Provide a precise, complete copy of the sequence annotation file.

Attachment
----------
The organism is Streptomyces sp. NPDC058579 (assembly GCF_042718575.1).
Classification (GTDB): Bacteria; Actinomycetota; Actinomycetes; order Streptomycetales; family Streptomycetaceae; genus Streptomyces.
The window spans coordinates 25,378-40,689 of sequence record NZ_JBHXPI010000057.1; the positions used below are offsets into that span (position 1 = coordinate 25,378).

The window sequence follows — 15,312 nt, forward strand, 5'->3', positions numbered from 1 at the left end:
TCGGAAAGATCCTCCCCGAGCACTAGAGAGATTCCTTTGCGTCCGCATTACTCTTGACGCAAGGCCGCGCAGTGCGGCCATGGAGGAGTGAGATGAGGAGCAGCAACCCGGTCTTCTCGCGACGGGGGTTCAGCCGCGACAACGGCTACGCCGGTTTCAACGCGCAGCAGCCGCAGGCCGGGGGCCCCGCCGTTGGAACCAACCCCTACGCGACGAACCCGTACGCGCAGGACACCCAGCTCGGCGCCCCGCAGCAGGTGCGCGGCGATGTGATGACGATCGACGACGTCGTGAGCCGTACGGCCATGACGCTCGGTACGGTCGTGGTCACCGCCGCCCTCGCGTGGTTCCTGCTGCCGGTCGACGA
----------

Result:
The organism is Streptomyces sp. NPDC058579 (assembly GCF_042718575.1).
Classification (GTDB): Bacteria; Actinomycetota; Actinomycetes; order Streptomycetales; family Streptomycetaceae; genus Streptomyces.
The window spans coordinates 25,378-40,689 of sequence record NZ_JBHXPI010000057.1; the positions used below are offsets into that span (position 1 = coordinate 25,378).

The window sequence follows — 15,312 nt, forward strand, 5'->3', positions numbered from 1 at the left end:
TCGGAAAGATCCTCCCCGAGCACTAGAGAGATTCCTTTGCGTCCGCATTACTCTTGACGCAAGGCCGCGCAGTGCGGCCATGGAGGAGTGAGATGAGGAGCAGCAACCCGGTCTTCTCGCGACGGGGGTTCAGCCGCGACAACGGCTACGCCGGTTTCAACGCGCAGCAGCCGCAGGCCGGGGGCCCCGCCGTTGGAACCAACCCCTACGCGACGAACCCGTACGCGCAGGACACCCAGCTCGGCGCCCCGCAGCAGGTGCGCGGCGATGTGATGACGATCGACGACGTCGTGAGCCGTACGGCCATGACGCTCGGTACGGTCGTGGTCACCGCCGCCCTCGCGTGGTTCCTGCTGCCGGTCGACGA